SIENA/MILAN (Reuters) - Italy's struggling Banca Monte dei Paschi di Siena <BMPS.MI> said it is working with the authorities to resolve once and for all the problem of bad loans that is undermining its recovery.
"We are working intensely to find a structural and definitive solution in quick time to our non-performing loans," the bank's CEO Fabrizio Viola said on Thursday.
Italy's No 3 bank, which is saddled with 47 billion euros of non-performing loans, is one of the most exposed of a series of weak Italian banks whose bad debts and capital shortfalls are threatening contagion to other European Union nations.
The lender has been told by the European Central Bank to slash its debts by 40 percent over 2-1/2 years, a move some analysts say could force it to turn to the market or resort to state aid.
The world's oldest bank, which has already tapped investors for 15 billion euros since 2008, is expected to partly fail European stress tests at the end of July, banking sources have said.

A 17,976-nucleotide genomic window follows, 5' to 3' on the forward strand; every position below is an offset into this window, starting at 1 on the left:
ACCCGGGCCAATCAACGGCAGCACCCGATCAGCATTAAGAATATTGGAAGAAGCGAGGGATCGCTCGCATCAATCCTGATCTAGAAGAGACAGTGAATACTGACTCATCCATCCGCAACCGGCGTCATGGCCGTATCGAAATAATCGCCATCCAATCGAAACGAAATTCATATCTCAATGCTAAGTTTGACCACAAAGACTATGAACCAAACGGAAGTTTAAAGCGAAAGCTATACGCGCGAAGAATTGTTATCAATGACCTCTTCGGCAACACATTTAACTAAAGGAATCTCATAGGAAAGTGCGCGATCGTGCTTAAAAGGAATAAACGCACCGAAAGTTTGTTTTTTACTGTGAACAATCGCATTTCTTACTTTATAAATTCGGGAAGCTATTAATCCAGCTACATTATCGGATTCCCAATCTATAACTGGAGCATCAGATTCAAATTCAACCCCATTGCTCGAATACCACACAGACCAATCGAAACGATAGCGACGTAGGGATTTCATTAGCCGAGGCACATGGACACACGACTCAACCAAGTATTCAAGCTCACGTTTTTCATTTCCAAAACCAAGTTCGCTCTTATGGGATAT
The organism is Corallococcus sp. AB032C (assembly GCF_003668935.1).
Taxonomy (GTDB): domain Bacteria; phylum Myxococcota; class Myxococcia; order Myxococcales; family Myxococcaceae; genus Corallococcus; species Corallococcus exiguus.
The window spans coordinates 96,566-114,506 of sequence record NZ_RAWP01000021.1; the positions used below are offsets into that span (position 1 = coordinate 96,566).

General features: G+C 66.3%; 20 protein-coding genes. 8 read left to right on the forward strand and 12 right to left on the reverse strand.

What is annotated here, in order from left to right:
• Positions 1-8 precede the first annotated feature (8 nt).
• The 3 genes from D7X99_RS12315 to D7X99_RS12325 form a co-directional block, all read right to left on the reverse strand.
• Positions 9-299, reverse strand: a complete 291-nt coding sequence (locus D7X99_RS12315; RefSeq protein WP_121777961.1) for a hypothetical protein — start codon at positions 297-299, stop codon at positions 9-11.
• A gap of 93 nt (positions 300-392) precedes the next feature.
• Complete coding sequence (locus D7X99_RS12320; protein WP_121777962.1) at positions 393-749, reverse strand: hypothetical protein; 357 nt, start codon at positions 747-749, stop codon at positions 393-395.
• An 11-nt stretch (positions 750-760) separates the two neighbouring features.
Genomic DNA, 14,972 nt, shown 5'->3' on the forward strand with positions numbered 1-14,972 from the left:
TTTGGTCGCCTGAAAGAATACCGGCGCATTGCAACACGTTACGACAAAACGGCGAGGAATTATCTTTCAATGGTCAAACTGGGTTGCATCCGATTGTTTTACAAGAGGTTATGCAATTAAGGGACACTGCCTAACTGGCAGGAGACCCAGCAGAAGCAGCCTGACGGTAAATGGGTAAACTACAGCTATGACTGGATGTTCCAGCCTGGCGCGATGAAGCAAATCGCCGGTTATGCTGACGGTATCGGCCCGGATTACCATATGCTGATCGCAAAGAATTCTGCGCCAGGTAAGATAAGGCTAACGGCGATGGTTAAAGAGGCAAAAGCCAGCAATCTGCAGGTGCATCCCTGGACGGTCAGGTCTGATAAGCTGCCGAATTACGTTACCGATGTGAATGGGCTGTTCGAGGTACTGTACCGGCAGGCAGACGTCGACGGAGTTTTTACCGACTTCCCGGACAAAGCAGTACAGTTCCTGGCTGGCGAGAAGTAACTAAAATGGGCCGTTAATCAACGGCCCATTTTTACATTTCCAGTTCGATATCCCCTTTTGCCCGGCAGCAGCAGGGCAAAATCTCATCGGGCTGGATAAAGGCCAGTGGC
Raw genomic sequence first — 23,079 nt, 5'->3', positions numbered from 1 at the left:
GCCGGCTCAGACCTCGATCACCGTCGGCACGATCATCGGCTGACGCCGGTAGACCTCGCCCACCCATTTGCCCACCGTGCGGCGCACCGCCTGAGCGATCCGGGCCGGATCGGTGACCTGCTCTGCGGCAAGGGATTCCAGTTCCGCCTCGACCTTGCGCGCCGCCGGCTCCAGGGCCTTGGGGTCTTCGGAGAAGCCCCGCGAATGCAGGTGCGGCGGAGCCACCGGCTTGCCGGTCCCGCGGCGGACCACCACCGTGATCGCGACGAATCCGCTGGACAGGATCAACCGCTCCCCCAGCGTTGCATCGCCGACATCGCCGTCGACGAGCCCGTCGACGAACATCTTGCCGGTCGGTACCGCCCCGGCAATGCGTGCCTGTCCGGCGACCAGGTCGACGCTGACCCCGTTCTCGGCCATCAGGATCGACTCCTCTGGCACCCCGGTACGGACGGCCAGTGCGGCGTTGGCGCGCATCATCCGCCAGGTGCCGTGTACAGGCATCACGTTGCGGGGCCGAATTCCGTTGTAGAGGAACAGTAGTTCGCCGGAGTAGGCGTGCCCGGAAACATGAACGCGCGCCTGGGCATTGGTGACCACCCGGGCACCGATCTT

At a board meeting on Thursday, Monte Paschi acknowledged receipt of a draft letter from the ECB calling on it to cut its bad debt portfolio but it gave no further details.
"Now we are waiting to receive the final version of the letter from the ECB," Viola said.
Analysts estimate the ECB demands could require additional writedowns at Monte Paschi of around 4 billion euros, leaving it with a capital shortfall to plug.
Earlier on Thursday the lender denied a press report that its board was preparing to announce a capital increase of between 2-3 billion euros.
It last raised money on the market - 3 billion euros - in 2015.
Concerned about fallout ahead of a crucial referendum in October, the Italian government is considering a series of options to support the bank, including injecting capital and increasing the firepower of bank bailout fund Atlante.
Rome is in talks with the European Commission as it seeks to ensure retail investors will not have to shoulder losses in any state-backed bailout.
"The decisions we will have to take will be very important for the whole domestic banking system," Monte Paschi board member Alessandro Falciai said after the board meeting.
Elsewhere on Thursday European Central Bank Vice President Vitor Constancio said Europe should consider "small" state support for its banks to help them get rid of troubled assets.
(Reporting by Silvia Ognibene and Luca Trogni, writing by Stephen Jewkes; editing by Agnieszka Flak and Toby Chopra)